The Era of Bad Money

Bad Money: Reckless Finance, Failed Politics, and the Global Crisis of American Capitalism
Kevin Philips

How does a library decide which books it keeps? There’s always plenty of Danielle Steele on the shelves but the strangest things wind up in the discard pile.

That’s how Kevin Phillips’ Bad Money landed in my lap. It might have landed there anyway. I’m a big KP fan. I first stumbled across him almost 30 years ago. His The Emerging Republican Majority, from 1969, seemed, in the days of Reagan, almost prescient.

Phillips, it should be said, is a rare breed– he follows the data. He’s also, in the best sense of both words, a true democrat and republican.  For those ready to anoint him a Republican seer decades ago his recent work must read as  treachery because following the data has pretty much led him to reject current GOP politics.

In Bad Money, published in 2008 before the September market meltdown, Phillips takes on the role of high finance in the economy. Three years later that seems an easy call but remember, there were only the faintest negative signals in 2007 when the book was probably written.

Philips isn’t an economist so he roots his criticism in historical parallels. The ones he picks–Britain and the Netherlands–were selected for two reasons. As Philips sees it, what’s common between these two and the US is not just the role of finance. It’s that the financial apparatus sits atop a geo-political reality predicated on mastering a particular energy source.

For the Netherlands, never a huge country, it was mastery of  wind and water. In the age of sail that mattered and provided an advantage. The commercial success that resulted from that advantage allowed major banking and financial interests to arise  even as agriculture and manufacturing ebbed. Think tulip mania and you’ll know where this ends up.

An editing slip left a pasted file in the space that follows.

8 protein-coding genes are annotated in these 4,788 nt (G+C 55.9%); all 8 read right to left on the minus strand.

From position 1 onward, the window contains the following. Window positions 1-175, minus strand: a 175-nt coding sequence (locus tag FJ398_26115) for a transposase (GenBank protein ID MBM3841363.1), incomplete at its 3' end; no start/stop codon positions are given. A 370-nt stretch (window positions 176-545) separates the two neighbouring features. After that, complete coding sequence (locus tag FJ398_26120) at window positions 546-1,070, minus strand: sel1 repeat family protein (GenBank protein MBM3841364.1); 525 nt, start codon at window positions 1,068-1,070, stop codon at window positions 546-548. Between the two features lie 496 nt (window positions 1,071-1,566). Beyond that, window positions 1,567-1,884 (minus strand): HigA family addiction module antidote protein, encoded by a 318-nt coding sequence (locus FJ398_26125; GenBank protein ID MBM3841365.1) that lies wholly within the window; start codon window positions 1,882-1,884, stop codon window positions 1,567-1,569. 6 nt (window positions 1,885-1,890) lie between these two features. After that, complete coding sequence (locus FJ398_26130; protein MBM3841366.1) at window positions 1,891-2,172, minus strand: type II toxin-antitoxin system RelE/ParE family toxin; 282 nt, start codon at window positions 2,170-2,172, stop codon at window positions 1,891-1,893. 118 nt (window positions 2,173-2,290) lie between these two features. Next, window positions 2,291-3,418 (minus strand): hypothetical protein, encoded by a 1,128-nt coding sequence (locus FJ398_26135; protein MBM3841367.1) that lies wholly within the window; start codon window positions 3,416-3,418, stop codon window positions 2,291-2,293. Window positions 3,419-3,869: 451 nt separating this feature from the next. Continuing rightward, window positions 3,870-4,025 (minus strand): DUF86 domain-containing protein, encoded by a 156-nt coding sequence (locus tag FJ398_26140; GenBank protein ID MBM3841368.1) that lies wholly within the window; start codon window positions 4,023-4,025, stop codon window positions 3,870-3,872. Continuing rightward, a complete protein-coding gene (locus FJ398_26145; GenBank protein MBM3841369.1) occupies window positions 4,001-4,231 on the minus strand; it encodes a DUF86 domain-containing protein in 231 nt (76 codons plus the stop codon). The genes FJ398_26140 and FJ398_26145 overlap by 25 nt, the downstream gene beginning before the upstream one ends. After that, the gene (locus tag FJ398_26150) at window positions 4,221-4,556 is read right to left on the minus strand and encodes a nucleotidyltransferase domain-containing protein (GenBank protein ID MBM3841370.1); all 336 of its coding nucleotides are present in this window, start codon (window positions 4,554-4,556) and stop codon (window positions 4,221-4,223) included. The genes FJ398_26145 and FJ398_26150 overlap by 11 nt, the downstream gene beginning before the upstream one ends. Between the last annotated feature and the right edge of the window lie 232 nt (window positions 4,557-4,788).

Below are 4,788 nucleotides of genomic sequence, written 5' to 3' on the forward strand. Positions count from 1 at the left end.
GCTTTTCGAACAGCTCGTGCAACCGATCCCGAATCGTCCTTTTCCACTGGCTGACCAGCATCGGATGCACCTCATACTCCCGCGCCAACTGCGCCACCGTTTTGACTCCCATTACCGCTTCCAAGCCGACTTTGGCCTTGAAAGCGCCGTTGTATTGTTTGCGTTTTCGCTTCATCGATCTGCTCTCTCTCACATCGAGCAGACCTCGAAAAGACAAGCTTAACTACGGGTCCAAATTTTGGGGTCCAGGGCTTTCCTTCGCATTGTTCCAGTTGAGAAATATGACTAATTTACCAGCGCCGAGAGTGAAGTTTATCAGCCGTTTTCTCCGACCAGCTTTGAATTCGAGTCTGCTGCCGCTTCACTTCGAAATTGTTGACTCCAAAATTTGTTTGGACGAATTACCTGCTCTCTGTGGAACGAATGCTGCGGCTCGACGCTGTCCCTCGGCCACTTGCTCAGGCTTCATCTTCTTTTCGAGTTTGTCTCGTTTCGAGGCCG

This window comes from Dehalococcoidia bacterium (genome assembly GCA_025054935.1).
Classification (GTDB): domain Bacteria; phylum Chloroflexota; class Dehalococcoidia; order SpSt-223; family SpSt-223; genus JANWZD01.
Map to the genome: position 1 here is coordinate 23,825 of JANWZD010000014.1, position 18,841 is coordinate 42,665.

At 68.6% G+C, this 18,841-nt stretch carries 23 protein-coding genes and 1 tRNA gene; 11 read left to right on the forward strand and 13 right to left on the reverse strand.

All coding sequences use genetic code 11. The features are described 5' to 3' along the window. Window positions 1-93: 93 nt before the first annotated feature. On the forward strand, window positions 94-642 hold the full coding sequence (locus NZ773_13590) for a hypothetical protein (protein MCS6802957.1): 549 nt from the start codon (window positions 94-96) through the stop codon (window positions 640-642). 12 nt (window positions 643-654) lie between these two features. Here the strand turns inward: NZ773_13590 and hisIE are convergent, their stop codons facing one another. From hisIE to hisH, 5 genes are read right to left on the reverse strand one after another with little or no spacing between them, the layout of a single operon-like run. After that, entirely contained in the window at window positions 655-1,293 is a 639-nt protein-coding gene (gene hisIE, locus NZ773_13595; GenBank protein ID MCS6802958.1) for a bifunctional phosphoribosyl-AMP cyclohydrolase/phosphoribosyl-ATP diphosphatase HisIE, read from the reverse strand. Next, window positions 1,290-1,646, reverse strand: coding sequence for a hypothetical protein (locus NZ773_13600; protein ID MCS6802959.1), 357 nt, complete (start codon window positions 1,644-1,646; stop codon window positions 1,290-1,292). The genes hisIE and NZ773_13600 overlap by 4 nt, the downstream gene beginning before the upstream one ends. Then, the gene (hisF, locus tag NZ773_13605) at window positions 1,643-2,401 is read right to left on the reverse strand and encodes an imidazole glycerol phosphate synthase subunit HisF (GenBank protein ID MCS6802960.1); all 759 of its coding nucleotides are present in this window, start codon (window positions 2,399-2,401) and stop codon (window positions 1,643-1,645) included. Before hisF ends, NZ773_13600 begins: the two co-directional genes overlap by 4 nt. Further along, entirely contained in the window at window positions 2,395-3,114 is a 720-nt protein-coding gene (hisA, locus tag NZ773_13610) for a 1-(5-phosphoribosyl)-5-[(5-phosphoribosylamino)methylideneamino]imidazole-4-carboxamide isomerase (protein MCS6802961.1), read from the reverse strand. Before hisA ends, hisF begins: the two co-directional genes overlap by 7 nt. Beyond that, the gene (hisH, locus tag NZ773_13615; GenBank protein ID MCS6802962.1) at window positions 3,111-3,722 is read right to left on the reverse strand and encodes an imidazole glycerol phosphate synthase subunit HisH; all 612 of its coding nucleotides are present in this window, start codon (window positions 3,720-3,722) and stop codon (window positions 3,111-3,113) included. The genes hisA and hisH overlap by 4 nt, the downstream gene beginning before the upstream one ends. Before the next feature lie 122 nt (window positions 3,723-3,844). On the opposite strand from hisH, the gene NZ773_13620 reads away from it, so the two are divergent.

Wind and water were at distinct disadvantage, though,  once steamships powered by coal emerged. There’s plenty of coal in Europe but only Britain had the naval heritage and coal supply to manage a globe-girdling empire. What emerged once the empire solidified in the Victorian age? I think you know–a finance-dominated economy with all the important markets located in the City of London and the Pound Sterling regnant.

You  might begin to see the parallels to the US today.  British dominance proved short-lived, done in by WWI and the emergence of a new power source. That was  petroleum, best understood and used by its then dominant global producer, the United States.

I have quibbles galore but, mostly, they’re quibbles. Here’s one:  Britain wasn’t missing from the global stage during the age of sail. In fact, the Empire was established then and consolidated during the age of steam. The pesky War for Independence too often serves to demarcate different British empires rather than one being built and then consolidated. But that’s almost an academic argument.

Similarly, the repeated suggestions that various Executive-branch led working groups take care of Wall Street read a bit like a conspiracy theory. In the absence of hard evidence it’s the weakest part of the book. He makes a pretty compelling case, though,  that, all protestations aside, the US has followed a de facto industrial policy, picking high finance as the winning industry.

Philips doesn’t feel entirely hopeless (nor do I). He notes both Britain and the Netherlands settled into a comfortable existence after the disruption of losing first place passed. That wouldn’t be terrible for the US. Some other nation could suffer from being king of the hill. This would still be the US and we’d still be damn lucky.

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